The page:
SNC Lavalin picked as a consultant for Squamish diking project 

One councillor raises questions about allegations against company

A company that's made headlines for charges of fraud and corruption has been selected by the District of Squamish to design and inspect 200 metres of sea dike, as well as a new water access.

The District will be giving SNC Lavalin $248,792 to be a consultant for the project, which will be built on Xwu'nekw Park, which is by the canoe shelter at the Mamquam Blind Channel.

While council voted unanimously in favour of choosing SNC as a consultant for that project during their Jan. 21 meeting, there was some discussion about the company's history.

Coun. Chris Pettingill noted that the company has been making headlines lately.

For example, The Globe and Mail reported a unit of SNC-Lavalin Group Inc. has pleaded guilty to a charge of fraud related to activities in Libya. It will pay a $280-million fine and receive a three-year probation order, the paper reports.

Shortly before that, The Globe also reported that an SNC official was convicted of corruption charges concerning the company's dealings in Libya.

"SNC Lavalin has been in the news a lot, and so, it made me wonder: do we have the equivalent of a criminal records check for businesses [as] part of our [request for proposals] process?" said Pettingill.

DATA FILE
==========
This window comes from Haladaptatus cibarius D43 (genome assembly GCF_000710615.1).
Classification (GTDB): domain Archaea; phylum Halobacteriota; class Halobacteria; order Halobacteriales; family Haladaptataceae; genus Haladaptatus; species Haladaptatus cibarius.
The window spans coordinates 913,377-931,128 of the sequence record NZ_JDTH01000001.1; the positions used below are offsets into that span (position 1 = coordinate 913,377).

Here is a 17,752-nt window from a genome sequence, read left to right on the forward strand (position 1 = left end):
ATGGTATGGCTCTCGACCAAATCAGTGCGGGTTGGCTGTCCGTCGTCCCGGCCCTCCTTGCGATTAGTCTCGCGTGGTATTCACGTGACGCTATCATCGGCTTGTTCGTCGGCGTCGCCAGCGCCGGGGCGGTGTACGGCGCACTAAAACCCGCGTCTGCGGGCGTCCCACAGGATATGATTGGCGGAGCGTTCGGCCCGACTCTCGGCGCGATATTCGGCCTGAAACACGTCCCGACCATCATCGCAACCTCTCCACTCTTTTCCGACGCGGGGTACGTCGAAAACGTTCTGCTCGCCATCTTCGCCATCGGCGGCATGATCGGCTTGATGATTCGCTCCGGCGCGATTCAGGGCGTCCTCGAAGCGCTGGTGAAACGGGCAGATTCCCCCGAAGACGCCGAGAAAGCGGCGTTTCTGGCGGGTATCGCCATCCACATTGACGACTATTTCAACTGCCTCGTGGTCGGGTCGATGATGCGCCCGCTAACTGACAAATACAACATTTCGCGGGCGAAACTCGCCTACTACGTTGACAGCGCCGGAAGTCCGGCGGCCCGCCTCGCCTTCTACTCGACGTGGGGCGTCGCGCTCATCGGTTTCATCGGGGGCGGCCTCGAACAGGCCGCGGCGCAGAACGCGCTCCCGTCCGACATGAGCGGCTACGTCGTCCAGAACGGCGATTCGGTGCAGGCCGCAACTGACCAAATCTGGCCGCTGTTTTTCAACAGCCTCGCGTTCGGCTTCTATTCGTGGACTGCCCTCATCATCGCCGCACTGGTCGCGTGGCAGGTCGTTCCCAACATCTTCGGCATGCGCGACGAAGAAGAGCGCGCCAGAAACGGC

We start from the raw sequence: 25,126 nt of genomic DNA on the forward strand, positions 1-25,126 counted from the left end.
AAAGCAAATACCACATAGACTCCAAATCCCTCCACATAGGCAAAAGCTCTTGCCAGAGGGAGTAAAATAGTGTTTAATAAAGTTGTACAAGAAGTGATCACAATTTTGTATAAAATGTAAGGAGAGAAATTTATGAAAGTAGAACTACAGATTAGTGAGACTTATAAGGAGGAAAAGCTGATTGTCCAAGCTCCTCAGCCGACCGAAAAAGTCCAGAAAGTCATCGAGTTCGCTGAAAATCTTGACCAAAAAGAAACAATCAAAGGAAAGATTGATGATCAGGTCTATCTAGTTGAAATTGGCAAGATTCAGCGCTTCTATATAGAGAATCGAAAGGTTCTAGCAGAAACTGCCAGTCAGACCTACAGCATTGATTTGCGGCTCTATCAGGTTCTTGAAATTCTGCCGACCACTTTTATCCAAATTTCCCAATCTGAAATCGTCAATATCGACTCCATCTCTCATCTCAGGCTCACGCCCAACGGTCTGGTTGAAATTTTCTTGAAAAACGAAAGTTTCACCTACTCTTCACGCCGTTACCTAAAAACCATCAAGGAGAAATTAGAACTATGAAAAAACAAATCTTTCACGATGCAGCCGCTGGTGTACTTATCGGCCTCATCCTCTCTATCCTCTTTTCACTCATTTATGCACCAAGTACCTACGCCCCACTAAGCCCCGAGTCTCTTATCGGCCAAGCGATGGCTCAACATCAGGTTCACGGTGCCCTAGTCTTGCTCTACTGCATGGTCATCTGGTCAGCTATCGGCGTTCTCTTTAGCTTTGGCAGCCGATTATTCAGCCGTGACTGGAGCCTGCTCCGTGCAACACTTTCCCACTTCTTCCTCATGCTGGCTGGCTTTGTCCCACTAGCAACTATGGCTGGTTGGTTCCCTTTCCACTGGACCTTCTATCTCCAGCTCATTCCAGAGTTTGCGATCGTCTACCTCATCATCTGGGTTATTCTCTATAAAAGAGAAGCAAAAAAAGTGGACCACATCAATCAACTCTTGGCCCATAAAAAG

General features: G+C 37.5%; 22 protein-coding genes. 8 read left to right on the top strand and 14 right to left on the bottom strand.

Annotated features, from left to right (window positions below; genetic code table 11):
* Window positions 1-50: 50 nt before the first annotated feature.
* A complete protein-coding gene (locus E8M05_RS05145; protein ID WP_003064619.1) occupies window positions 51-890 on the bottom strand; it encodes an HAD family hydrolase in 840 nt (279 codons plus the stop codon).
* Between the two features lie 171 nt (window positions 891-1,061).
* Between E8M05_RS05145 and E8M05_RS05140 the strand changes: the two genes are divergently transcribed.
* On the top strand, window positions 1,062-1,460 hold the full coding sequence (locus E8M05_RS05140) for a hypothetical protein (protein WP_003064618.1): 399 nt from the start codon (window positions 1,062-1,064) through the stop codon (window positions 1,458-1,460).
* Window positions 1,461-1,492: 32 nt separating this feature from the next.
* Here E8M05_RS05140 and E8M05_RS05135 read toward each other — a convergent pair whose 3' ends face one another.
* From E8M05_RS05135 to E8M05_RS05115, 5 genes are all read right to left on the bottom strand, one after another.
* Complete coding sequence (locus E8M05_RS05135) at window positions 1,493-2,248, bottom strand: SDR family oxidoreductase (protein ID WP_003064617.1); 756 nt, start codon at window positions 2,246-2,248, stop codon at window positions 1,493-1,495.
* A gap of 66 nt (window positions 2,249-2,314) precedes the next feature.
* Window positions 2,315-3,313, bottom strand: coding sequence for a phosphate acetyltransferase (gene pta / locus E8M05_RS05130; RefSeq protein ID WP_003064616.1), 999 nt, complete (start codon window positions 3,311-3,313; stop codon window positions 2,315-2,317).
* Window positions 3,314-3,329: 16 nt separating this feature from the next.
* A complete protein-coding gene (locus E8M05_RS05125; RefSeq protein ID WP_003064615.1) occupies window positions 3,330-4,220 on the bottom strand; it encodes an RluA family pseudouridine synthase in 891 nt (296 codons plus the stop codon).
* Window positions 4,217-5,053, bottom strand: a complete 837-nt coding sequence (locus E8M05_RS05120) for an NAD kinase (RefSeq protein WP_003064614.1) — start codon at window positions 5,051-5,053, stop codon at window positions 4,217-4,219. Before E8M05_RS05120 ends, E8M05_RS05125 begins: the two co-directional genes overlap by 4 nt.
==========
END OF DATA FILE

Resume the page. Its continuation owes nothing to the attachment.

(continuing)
The municipality's general manager, Gary Buxton, said no such process exists.

"There is no process to follow. You can't do a criminal records check on corporate entities," said Buxton. "So you're relying on the news, which is sporadic at best."

Buxton said the company has a global reach, but the District will be dealing with corporate staff in the Vancouver office.

"[There's] lots of legal background on when you can and cannot blacklist companies and we are far from being at that point," he said.

Concerning design, council previously supported using a sheet-pile type dike located at the average high watermark.

Regarding funding, the upcoming draft financial plan has budgeted $6 million, with the expectation that $4 million will come from provincial and federal grants.

Any unspent funds in 2020 would be carried forward to future year flood protection projects.

This article originally appeared here.

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